April 2010 marked the last month of that year’s federal home buyer tax credit program.

April’s New Home Sales data also marks the 7th of eight consecutive months during which the number of new homes sold climbed nationwide, a streak unequaled in recent history. During this period, the supply of new homes for sale has dropped 13%. 

The complete new home inventory is down to 146,000 homes nationwide.

At the current pace of sales, home buyers in San Jose and across the county would exhaust the complete supply of newly-built homes in 5.1 months.

This, too, is a significant figure.

When home supplies fall below 6 months of inventory, it’s widely believed to indicate a “seller’s market” and there hasn’t been more than 6 months of a new home supply since October 2011. This has placed upward pressure on new home prices and helps to explain why the average home sale price is up 9% from just 6 months ago.

Homes are selling, and they’re rising in price — a trend that today’s buyers should expect to continue through the summer and fall months.

Record-low mortgage rates have moved home affordability to an all-time high with home builders now reporting the highest levels of buyer foot traffic at any time since 2007. As builder confidence grows, buyers can expect to find fewer “great deals” — especially as demand for homes outpaces supply. 

If you’re a home buyer in search of new construction, therefore, the best new construction “deals” of 2012 may be the ones you find today. By 2013, the deals may be gone.

NAHB HMI Homebuilder Confidence is on the rise once again.

After a brief dip in April, the National Association of Homebuilders reports that the Housing Market Index rose 5 points in May to 29. The increase marks the sharpest climb in homebuilder confidence on a month-to-month basis in 10 years, and raises the index to a 5-year high.

The Housing Market Index is scored from 1-100. Readings above 50 indicate favorable conditions in the single-family new home market overall. Readings below 50 indicate poor conditions.

The HMI has not been above 50 since April 2006.

The Housing Market Index itself is a composite reading as opposed to a straight-up homebuilder survey. The published HMI figure is a compilation of the results of three specific questionnaires sent to NAHB members monthly.

The survey questions are basic :

  1. How are market conditions for the sale of new homes today?
  2. How are market conditions for the sale of new homes in 6 months?
  3. How is prospective buyer foot traffic?

This month, builders are reporting strong improvement across all three surveyed areas. Current home sales are up 5 points; sales expectations for the next six months are up 3 points; and buyer foot traffic is up 5 points to its highest point since 2007.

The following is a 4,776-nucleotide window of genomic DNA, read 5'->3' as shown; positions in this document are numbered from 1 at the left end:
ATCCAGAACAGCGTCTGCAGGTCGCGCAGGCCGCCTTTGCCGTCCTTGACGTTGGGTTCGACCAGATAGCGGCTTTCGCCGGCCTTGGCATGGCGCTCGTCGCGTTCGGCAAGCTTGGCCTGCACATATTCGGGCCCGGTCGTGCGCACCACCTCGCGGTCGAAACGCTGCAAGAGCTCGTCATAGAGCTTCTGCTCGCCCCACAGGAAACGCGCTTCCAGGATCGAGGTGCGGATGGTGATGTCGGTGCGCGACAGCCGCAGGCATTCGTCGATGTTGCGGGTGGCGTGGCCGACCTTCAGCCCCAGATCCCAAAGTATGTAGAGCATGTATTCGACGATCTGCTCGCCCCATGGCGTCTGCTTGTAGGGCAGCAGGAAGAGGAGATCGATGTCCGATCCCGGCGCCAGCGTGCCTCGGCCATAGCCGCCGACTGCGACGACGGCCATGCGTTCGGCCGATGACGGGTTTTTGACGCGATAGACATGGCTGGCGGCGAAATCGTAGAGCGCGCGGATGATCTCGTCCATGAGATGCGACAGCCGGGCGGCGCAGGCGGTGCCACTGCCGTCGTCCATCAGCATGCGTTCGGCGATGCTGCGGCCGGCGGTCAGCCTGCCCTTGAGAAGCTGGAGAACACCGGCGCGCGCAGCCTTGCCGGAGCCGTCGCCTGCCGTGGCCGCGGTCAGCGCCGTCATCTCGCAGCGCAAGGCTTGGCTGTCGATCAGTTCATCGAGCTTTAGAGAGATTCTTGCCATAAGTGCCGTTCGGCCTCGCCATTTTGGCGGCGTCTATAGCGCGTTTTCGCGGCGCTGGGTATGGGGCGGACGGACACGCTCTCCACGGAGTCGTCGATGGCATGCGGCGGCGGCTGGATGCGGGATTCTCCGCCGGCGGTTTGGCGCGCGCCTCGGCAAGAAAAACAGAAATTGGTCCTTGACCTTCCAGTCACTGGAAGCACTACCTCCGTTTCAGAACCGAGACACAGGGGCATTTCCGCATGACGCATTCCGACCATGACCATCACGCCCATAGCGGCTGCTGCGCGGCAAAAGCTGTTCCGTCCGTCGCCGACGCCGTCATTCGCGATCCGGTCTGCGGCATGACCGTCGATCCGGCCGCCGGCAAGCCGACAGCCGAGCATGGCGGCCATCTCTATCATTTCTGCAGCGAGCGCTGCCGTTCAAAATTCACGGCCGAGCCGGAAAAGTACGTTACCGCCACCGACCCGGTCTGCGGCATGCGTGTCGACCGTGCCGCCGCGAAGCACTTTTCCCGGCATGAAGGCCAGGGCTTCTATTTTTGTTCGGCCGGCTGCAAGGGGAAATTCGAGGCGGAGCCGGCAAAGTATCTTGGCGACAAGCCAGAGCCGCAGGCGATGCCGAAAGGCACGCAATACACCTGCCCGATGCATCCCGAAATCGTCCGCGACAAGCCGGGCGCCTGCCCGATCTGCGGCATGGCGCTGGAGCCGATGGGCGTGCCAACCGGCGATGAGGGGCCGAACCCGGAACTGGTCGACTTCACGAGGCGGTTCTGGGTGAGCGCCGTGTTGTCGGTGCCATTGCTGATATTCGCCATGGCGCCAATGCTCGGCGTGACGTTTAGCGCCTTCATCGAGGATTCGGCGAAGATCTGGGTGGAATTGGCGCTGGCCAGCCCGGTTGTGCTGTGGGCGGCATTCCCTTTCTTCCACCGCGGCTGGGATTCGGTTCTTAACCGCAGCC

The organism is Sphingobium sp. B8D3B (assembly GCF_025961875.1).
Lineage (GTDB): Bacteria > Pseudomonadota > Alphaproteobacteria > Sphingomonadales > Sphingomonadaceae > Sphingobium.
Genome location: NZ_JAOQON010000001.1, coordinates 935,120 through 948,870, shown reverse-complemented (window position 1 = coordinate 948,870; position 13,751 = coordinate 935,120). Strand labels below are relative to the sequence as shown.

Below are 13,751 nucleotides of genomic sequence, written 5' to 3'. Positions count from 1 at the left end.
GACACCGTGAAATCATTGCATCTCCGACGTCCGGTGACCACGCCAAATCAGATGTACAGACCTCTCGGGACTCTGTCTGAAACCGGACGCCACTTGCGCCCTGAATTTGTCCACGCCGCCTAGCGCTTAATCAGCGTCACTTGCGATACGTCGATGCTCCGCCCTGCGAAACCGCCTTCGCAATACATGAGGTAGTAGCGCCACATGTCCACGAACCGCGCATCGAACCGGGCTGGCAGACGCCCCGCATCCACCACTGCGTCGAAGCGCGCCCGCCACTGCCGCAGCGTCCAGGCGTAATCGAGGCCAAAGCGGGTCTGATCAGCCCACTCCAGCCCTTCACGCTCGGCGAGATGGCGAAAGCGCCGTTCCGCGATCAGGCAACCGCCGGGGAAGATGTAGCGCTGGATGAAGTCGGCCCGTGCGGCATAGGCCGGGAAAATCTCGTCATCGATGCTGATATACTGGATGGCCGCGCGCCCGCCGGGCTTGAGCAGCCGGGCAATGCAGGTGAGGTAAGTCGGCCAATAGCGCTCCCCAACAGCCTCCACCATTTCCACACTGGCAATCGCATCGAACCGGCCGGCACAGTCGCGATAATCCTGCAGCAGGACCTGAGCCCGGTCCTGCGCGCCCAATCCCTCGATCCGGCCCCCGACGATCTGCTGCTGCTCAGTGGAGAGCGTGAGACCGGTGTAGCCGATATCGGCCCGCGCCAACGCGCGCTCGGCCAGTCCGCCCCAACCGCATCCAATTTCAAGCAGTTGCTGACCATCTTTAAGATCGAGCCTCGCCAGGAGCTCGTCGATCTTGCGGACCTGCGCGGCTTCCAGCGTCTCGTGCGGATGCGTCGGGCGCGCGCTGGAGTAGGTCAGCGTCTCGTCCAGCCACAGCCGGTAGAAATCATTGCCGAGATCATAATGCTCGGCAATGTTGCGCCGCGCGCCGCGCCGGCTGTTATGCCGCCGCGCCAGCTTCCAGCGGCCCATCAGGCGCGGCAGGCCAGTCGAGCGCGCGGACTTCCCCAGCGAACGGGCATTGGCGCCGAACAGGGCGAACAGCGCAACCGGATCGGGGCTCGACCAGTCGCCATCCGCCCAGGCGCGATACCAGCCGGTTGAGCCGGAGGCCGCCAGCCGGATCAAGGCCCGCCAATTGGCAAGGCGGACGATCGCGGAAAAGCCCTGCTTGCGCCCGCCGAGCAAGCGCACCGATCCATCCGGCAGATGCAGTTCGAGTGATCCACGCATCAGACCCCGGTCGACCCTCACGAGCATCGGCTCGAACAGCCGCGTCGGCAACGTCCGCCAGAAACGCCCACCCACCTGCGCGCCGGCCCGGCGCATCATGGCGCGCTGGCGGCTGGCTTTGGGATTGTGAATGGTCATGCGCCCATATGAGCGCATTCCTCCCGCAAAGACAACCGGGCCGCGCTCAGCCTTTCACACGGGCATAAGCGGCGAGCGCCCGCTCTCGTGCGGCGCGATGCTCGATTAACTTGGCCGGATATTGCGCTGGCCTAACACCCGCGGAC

With mortgage rates low and home prices suppressed, the market for new homes is gaining momentum, a conclusion supported by the New Home Sales report which shows rising sales volume and a shrinking new home inventory nationwide.

The basics of supply-and-demand portend higher new home prices later this year — a potentially bad development for buyers of new homes in California and nationwide. With demand for new homes rising, builders may be less likely to make sale price concessions or to offer “upgrade packages” to buyers of new homes.

If you’re shopping for new construction in or around San Jose , therefore, consider moving up your time frame. Home affordability is high today. It may not be tomorrow.

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NAHB Housing Market IndexFor the first time in 3 months, homebuilder confidence has slipped. 

As measured by the National Association of Homebuilders, the Housing Market Index dropped three notches in April to a reading of 25. The report measures homebuilder confidence in the newly-built, single-family housing market. 

When the Housing Market Index reads 50 or better, it reflects favorable market conditions. Readings below 50 reflect unfavorable conditions.

According to the scale, not since April 2006 have housing market conditions have been deemed “favorable” but, recently, homebuilder confidence has picked up. Between September 2011 and March 2012, confidence doubled.

April’s reading remains that second-highest since 2007.

So what does “builder confidence” mean? The formula is a little bit tricky.

The Housing Market Index is actually a composite figure. It’s the combined result of three separate surveys sent to homebuilders monthly. The surveys ask about current single-family sales volume; projected single-family sales volume over the next 6 months; and current home buyer “foot traffic”.

The NAHB compiles the results into the Housing Market Index.

In April, builder responses worsened on all 3 questions :

  • Current Single-Family Sales : 26 (-3 from March 2012)
  • Projected Single-Family Sales : 32 (-3 from March 2012)
  • Buyer Foot Traffic : 18 (-4 from March 2012)

At first glance, the data reveals a weakening market for newly-built homes and this may be true; we won’t know for another few months whether April’s confidence setback is an historical blip or the start of a trend. The change in builder psyche, though, is a change that today’s new home buyers in San Jose can exploit.

Two months ago, builders expected 2012 to be a banner year for home sales. Today, they’re not so sure.